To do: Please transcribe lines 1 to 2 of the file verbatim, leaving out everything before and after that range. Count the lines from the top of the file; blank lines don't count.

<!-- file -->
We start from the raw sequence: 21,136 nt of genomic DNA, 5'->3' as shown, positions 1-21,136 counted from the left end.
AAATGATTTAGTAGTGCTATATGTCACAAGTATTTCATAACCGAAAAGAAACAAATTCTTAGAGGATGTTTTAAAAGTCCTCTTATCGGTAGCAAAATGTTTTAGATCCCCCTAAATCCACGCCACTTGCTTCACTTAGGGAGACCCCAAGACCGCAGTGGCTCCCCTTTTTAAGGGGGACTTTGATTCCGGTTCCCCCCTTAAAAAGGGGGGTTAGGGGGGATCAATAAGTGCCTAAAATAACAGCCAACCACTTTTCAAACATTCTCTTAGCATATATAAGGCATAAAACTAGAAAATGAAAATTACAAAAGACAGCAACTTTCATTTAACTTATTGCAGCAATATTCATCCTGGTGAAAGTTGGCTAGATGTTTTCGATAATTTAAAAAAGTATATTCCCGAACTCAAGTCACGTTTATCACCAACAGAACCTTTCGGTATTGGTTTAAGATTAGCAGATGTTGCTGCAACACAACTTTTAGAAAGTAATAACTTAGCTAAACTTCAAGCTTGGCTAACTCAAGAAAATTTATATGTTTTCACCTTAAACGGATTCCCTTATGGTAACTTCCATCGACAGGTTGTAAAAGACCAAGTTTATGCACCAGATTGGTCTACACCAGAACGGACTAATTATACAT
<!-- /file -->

We start from the raw sequence: 21,136 nt of genomic DNA, 5'->3' as shown, positions 1-21,136 counted from the left end.
AAATGATTTAGTAGTGCTATATGTCACAAGTATTTCATAACCGAAAAGAAACAAATTCTTAGAGGATGTTTTAAAAGTCCTCTTATCGGTAGCAAAATGTTTTAGATCCCCCTAAATCCACGCCACTTGCTTCACTTAGGGAGACCCCAAGACCGCAGTGGCTCCCCTTTTTAAGGGGGACTTTGATTCCGGTTCCCCCCTTAAAAAGGGGGGTTAGGGGGGATCAATAAGTGCCTAAAATAACAGCCAACCACTTTTCAAACATTCTCTTAGCATATATAAGGCATAAAACTAGAAAATGAAAATTACAAAAGACAGCAACTTTCATTTAACTTATTGCAGCAATATTCATCCTGGTGAAAGTTGGCTAGATGTTTTCGATAATTTAAAAAAGTATATTCCCGAACTCAAGTCACGTTTATCACCAACAGAACCTTTCGGTATTGGTTTAAGATTAGCAGATGTTGCTGCAACACAACTTTTAGAAAGTAATAACTTAGCTAAACTTCAAGCTTGGCTAACTCAAGAAAATTTATATGTTTTCACCTTAAACGGATTCCCTTATGGTAACTTCCATCGACAGGTTGTAAAAGACCAAGTTTATGCACCAGATTGGTCTACACCAGAACGGACTAATTATACAT